Reproduction of Goat-Selection of buck and doe is important for selective breeding and obtaining maximum efficiency. Buck and doe should have strong, well-developed frame, good conformation and breed characters. Legs should be straight and well placed under the body.
Goats should be healthy and free from external and internal parasites. They should be chosen from good milking strain and should be the progeny of dams having good performance records.
The skin of a good doe should be loose, pliable and free from dryness. The poor condition of flesh is an indication of good milker and vice versa. The udder of a good milch goat should be soft and pliable rather than meaty. The teats should be pointed straight forward.
Study of sexual behaviour in Black Bengal goat revealed that courtship in the form of sniffing urine and flefihmen exhibited in the form of extending the neck and head upwards with lips in curled, nosing, licking the external genitalia of oestrous doe are the most prominent symptoms of potent buck ready for breeding. The average duration of courtship was found to be 1-10 m in most of the cases (Das et al, 1991).
Avoid the kidding during the peak period of summer and winter to avoid stress. Does are to be bred at the interval of 7 – 8 months for maximum productivity. Cull the old unproductive animals at the age of 6 years and above.
Doe lings reach puberty by 6 to 8 months of age and are usually bred at 7 to 10 months of age. At the time of breeding they should weigh about 30 – 40 kg ie 60 % of adult weight. If the doe lings are not at an optimum weight, breeding should be delayed since puberty is more dependent on body size rather than age. However, delaying breeding much after 10 months of age decreases the reproductive performance. Growth rates of replacements should be monitored and their nutrition adjusted accordingly.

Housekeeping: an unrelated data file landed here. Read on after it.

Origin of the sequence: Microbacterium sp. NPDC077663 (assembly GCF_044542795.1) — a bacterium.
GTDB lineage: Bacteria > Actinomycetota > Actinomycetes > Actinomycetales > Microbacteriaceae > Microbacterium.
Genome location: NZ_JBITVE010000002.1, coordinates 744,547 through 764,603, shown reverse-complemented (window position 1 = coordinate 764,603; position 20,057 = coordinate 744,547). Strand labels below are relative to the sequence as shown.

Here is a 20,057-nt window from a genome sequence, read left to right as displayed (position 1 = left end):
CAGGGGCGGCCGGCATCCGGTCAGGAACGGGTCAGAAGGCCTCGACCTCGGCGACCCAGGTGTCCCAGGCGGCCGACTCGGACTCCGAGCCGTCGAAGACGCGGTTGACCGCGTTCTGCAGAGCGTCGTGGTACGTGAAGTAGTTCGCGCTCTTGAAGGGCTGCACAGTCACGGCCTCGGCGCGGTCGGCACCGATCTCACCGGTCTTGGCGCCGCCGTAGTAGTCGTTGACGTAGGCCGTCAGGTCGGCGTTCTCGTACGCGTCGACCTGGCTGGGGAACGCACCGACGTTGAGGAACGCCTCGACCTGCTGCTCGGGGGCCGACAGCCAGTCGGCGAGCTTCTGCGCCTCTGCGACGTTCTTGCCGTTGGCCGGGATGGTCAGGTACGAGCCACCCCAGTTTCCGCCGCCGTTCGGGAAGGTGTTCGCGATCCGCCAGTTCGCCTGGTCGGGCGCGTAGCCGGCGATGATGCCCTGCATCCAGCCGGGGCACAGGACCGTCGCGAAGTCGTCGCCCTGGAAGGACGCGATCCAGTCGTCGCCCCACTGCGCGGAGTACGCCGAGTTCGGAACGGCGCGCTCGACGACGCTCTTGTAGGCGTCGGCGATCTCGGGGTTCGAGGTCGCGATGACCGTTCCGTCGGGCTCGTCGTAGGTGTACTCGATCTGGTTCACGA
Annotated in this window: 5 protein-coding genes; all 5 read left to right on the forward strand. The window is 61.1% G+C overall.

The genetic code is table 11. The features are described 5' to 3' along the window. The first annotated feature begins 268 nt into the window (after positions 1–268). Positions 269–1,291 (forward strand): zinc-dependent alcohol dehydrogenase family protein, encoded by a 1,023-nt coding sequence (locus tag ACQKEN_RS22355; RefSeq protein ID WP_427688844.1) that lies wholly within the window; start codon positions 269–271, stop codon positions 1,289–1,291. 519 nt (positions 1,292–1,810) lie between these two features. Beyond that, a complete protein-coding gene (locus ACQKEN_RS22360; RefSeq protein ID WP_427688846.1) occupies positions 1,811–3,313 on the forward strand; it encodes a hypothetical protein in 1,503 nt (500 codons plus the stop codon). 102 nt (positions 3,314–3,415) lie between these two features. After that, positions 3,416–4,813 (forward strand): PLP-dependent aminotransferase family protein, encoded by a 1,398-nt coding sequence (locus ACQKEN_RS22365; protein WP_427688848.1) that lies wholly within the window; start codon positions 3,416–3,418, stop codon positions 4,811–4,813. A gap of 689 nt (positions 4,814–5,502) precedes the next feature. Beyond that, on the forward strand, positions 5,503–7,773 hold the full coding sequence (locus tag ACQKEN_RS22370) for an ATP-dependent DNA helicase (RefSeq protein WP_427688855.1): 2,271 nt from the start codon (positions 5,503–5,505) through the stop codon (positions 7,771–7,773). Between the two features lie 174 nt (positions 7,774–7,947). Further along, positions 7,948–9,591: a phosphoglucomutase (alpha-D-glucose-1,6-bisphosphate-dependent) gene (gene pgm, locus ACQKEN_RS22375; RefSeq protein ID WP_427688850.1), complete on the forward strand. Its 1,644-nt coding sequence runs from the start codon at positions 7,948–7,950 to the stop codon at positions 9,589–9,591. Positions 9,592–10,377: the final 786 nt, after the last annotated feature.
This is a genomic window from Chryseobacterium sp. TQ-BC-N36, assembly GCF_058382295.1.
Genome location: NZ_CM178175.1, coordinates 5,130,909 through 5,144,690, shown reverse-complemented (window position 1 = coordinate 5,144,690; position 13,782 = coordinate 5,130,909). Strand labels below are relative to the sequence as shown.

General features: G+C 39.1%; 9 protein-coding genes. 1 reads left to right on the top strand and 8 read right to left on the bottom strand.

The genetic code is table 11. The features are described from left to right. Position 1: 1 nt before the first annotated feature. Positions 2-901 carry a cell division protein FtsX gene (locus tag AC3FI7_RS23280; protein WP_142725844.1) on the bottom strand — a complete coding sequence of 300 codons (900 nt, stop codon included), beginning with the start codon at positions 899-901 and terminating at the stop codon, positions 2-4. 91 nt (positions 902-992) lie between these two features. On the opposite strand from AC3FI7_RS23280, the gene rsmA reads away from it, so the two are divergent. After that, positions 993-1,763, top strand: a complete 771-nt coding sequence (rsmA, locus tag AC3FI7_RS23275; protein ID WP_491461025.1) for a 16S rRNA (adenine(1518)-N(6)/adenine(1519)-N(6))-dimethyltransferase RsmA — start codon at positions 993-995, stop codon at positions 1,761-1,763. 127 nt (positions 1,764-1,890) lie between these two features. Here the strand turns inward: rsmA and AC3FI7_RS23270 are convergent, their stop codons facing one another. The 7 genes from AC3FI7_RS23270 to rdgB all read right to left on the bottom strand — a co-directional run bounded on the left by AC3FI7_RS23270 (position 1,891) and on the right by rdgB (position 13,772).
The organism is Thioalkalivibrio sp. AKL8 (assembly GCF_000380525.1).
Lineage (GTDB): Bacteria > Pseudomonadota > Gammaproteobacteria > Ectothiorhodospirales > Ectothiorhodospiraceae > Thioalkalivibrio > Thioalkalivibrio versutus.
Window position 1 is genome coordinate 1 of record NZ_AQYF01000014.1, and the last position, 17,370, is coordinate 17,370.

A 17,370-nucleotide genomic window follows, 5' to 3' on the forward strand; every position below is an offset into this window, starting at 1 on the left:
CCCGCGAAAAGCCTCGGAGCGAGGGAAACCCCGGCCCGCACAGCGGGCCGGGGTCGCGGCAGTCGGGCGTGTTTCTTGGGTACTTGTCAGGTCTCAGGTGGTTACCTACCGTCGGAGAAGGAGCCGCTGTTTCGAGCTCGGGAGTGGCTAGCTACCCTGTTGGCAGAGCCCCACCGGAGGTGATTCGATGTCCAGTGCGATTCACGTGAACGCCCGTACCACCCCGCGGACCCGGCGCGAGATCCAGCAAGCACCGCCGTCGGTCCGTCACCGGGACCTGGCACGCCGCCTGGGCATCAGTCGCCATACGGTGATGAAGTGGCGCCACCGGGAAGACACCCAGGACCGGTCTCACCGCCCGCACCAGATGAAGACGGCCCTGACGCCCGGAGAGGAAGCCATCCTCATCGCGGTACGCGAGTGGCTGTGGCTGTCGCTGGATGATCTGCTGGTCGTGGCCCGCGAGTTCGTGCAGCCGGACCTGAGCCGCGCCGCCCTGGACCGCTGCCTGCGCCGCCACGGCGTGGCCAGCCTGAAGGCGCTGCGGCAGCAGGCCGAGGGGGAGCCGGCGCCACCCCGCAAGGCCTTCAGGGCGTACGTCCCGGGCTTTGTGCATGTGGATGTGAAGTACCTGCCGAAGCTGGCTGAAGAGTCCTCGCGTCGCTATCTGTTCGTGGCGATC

For two to three weeks prior to the breeding season does and doe lings should be gaining weight. This is achieved by increasing the amount of energy being fed. Does manage in this manner will have an increased number of ovulations.
Estrus is the period when the doe will receive the buck. Usually, this period will last from a few hours to 2-3 days and is characterized by frequent and insistent “talking”, tail wagging, and pink colour as well as swelling in the external genital region, sometimes with a discharge. In a study of Das et al (1991) regarding sexual behaviour of Black Bengal goat, it was observed that watery mucous discharge from vulva was the most common and prominent symptoms of oestrous doe. A lactating doe will usually drop in her milk production. The period between oestrous is from 17-21 days. To achieve the highest conception rate, it is best to breed the doe on day two of her oestrous period.
The doe should be bred to freshen once each year with a dry period of about two months. The dry period allows the mammary system time to repair and regenerate for the next lactation. The greater her production the more likely that her body has been depleted of the nutrients used in milk secretion and the longer the dry period required to replenish the losses and store adequate reserves for the next lactation. Does which are not given a normal dry period usually produce only 65 to 75 % as much milk in the subsequent lactation as does give a dry period. The gestation period in goats is 148 to 150 days.
- Central Coastal Agricultural Research Institute, Ela, Old Goa, Goa